Brigata Tridentina

We had a later than planned start as we found out that the via ferrata that we had planned on doing was closed after we had driven to it, paid to park and started the walk in. Due to being in a stunning valley we decided to go for a short walk where we were, before heading back over the pass we had just driven over to do the Brigata Tridentina via ferrata which is a very popular via ferrata.

We were hoping that with the late start we would be able to avoid the crowds, but it was not to be. Thankfully for most of the via ferrata there wasn’t too much queuing. The first section of via ferrata was fairly short and straightforward, apart from the wet rock. A hot walk in the sun lead us to the second section of via ferrata which was were all of the good climbing was.

We quickly made our way up the impressive face, with lots of excellent scrambling on good rock with some exposure thrown in for good measure. Most of the climb was in the shade, which was no bad thing as it was a really hot day. We eventually made it onto the sunny rock and immediately had to stop to put more suncream on.

After a lovely traverse looking out over Corvara, we reached the steep section at the end. Here there was a huge queue, which was mainly caused by people taking photos at the bridge. This section had some good climbing, and some exposed ladders which were fun. The bridge at the end was very impressive, it was just a shame it was difficult to get into a good spot for photos.

A quick walk from the top lead us to a refuge where we enjoyed a beer and some food, before starting the very steep descent back down to the car.

Beautiful morning walk

Superb views

Wet scrambling

Beautiful views

Excellent scrambling

Great exposure

Long way down

Wonderful positions

Great views

Excellent scrambling

Ladders near the end

Superbly exposed bridge

Superbly exposed bridge

Group photo

Piz da Lech

With thunderstorms predicted for the afternoon we wanted a quick morning out was in order. Just above where we are staying is a classic short via ferrata called Piz da Lech.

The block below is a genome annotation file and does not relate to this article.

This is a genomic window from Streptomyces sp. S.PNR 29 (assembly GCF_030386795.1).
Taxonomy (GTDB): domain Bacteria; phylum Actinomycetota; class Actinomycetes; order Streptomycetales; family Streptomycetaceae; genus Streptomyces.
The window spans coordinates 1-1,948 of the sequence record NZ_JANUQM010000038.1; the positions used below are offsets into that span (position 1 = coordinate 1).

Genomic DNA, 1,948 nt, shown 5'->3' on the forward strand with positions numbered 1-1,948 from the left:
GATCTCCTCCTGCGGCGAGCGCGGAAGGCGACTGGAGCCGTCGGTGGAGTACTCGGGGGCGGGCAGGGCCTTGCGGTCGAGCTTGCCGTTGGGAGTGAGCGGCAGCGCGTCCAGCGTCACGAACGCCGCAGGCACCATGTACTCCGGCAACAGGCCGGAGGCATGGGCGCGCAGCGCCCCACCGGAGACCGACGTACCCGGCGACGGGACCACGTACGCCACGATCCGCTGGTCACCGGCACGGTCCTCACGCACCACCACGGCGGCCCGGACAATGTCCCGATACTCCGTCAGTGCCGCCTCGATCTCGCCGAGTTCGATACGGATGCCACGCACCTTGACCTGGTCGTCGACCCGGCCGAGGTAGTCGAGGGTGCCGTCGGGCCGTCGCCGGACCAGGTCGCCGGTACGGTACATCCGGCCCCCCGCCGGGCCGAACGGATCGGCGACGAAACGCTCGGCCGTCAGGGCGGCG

After a quick amble into Corvara we took the two lifts up to near the start of the via ferrata. It had started to look cloudy, but after a quick discussion we decided that we probably had enough time to finish the via ferrata.

The route was fantastic as the cable provided excellent protection but it was not necessary to use the cable, all of the moves could be done by climbing the rock. Towards the end of the via ferrata there was a short bridge over a steep gully and then some ladders up the steep final headwall.

A short walk lead us to the summit where we were able to enjoy the contrasting views from the rocky high mountains to the lush green valleys below. After a fairly quick descent we were soon back at the lift station and were able to enjoy lunch in the sun with a stunning view of the dolomites.

As it turned out the forecast thunderstorms didn’t arrive until much later in the afternoon, just after I had headed out on my bike for a quick ride up the to col above the campsite.

Walking into Piz da Lech

Enjoyable scrambling

More great scrambling

Nice exposure

Excellent positions

Stunning scenary

Steep ladders

Exposed Bridge

Greaet views from the top

At the top of the mountain

Beautiful scenary

High above Corvara

Summit selfie

Group photo

Descending back to the lift

Contrast between rocky mountains and lush green valleys

Via Delle Trincee / La Mesola

After a very wet first night in the Dolomites we woke up to a fantastic day so headed up for a classic via ferrata. We decided on Via Delle Trincee / La Mesola which is predominantly a ridge traverse which provided stunning positions and views of the Dolomites.